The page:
Why Not Use the Posterior Approach Again?
So when Tiger Woods’ surgeon offered him an “ALIF” surgery, I could appreciate the probable thought process that led to this choice of approaches. Tiger’s L5-S1 disc was completely worn out, “bone-on-bone” to use the expression from my joint replacement colleagues. It was probably relatively “unstable” – meaning that it was unable to withstand the stresses of normal daily activity, much less the torque of a golf swing, without out shifting painfully. So the “salvage” procedure is to remove the rest of that worn out disc and “fuse” the L5 and S1 vertebrae together and eliminate the painful unstable motion at that segment. This COULD be performed from a traditional posterior approach, using the scar that was already on his back and extending its length. The disadvantages of this approach are that it is impossible to remove the entirety of the worn out disc this way, it would necessitate placement of stabilizing screws and rods (or equivalent) instrumentation and would require manipulation of nerves that are encased in scar tissue from the previous surgeries. Most importantly, this approach would cause more damage to the important muscles of the back and cause more scar tissue to form in these muscles. This would create a longer recovery and in some cases, the muscles never fully recover. Some surgeons may advocate a “minimally invasive” posterior approach (a “TLIF”), thereby sparing some of the muscle injury, but the other issues would remain. To be clear, the procedure could be accomplished in this fashion, but would it be right for Tiger Woods? If the surgeon were not familiar or comfortable with the anterior approach, would he be trying to jam that square peg into the round hole?
Advantages of the Anterior Approach
Using the anterior approach to the L5-S1 disc by itself avoids injuring the back muscles altogether. The disc is directly visualized and the entirely of the disc can be removed. The disc space that was collapsed can be restored to normal height and alignment in a fashion that would be difficult otherwise. Now the advantages of doing this surgery in 2019 allow us to use the most modern prosthetic disc fusion spacers – or implants – in addition to using titanium screw anchors to rigidly fix the spacers to the bones. This allows rigid fixation without using supplemental “screws and rods” which would require additional incisions. The healing rate of a fusion performed in this approach is greater than 95% in most modern studies of the newest bone grafts and implant technology.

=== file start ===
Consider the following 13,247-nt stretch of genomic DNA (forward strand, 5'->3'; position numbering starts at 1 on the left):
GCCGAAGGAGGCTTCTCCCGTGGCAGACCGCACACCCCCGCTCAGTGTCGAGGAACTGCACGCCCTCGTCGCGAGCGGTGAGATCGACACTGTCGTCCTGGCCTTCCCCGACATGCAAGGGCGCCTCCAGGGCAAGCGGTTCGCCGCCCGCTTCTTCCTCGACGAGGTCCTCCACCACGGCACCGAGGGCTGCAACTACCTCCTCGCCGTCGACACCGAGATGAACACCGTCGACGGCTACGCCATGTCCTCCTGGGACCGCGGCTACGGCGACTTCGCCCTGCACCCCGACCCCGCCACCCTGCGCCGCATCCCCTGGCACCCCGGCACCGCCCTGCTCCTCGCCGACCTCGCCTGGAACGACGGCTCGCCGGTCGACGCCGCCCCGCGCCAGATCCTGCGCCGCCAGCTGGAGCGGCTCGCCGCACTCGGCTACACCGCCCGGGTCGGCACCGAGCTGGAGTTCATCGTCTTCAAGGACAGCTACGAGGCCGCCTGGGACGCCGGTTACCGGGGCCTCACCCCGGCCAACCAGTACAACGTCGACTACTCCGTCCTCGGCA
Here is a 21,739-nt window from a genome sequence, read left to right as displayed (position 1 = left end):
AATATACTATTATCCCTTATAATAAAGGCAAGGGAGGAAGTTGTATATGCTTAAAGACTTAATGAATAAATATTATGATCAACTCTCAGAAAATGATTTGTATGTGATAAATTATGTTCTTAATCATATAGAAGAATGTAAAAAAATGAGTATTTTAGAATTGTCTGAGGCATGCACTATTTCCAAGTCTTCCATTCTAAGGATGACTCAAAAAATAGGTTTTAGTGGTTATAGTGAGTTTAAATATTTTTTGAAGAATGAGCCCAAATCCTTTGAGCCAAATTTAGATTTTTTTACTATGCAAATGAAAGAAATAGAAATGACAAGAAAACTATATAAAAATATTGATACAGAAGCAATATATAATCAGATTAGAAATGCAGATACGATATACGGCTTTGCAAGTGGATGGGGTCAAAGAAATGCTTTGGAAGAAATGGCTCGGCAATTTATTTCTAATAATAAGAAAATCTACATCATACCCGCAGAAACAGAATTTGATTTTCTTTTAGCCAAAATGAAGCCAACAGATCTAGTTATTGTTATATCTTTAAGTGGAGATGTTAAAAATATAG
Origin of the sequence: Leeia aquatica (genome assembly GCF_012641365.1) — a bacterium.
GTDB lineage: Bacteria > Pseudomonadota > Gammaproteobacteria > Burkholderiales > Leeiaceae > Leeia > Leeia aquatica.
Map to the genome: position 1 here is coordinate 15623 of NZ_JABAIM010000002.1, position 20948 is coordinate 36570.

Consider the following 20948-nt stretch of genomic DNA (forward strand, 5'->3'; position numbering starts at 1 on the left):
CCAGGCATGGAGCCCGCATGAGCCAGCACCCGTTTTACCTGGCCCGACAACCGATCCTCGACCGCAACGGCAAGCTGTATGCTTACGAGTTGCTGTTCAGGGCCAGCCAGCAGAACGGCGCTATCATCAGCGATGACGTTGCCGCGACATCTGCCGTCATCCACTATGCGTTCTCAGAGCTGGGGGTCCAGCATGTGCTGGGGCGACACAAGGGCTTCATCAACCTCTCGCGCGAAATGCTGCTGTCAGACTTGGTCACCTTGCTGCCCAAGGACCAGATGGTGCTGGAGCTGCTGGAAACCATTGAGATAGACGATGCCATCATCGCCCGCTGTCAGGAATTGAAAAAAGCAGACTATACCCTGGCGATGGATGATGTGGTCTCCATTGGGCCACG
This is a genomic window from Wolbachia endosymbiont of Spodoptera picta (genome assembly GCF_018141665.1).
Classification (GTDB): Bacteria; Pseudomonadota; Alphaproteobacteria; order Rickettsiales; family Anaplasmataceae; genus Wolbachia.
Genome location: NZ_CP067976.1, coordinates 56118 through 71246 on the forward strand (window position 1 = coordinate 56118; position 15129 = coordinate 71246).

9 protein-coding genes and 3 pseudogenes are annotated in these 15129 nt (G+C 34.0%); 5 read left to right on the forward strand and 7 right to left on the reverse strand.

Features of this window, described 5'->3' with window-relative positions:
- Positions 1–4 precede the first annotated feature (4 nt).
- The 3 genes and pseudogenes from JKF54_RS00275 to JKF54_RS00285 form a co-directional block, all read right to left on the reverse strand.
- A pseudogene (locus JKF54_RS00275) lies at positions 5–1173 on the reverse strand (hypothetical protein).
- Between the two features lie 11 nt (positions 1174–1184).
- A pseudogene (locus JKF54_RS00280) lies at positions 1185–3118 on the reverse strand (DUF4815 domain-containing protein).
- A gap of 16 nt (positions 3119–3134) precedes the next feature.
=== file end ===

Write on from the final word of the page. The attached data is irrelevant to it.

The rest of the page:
There Are Downsides as Well
As I stated above, every approach has it up- and downsides. One downside of an anterior approach is that is an abdominal operation. So in theory, the abdominal contents – bladder, bowel, blood vessels, kidneys, etc., can be injured. Abdominal muscles must be entered, but frequently these muscles are stretched, not cut. These muscles usually recover much quicker and more completely than the back muscles. There is also a small plexus of nerves too small to see that can be injured in men that may cause “retrograde ejaculation” – essentially a potential fertility issue. But in experienced hands, the incidences of these complications are less than 1-2% – but not zero.
Achieving the “Impossible”
So here I was in April of 2019, just over two years after Tiger’s “miraculous” surgery, watching him win his first major championship in over 10 years and the scene that literally brought me to tears was him leaning over to pick up his son and hug him. I can’t pretend to know exactly what was in Tiger’s mind at that moment, but to me, it was a hug of pure joy known to someone who had been to the depths of despair. Of someone who had reached for drugs like Xanax, Ambien, hydrocodone and Dilaudid to stop the physical and emotional pain that chronic pain can cause. Of someone who thought that picking up his son would never be possible again. Of someone who only wanted to be able to live a relatively normal life again. He, of course, was able to achieve much more than this. But in my practice, if I am able to restore my patients’ own quality of life, whatever that may mean to them, it is I that share in that pure joy with them. And if it can happen for Tiger Woods, why can’t it happen for them. After all, it can “happen to the best of us” and I hope it happens for all of us!
Disclaimer: Please note that the author of this article has not been involved in the medical care of Tiger Woods. Opinions expressed in this post are based on medical experience only.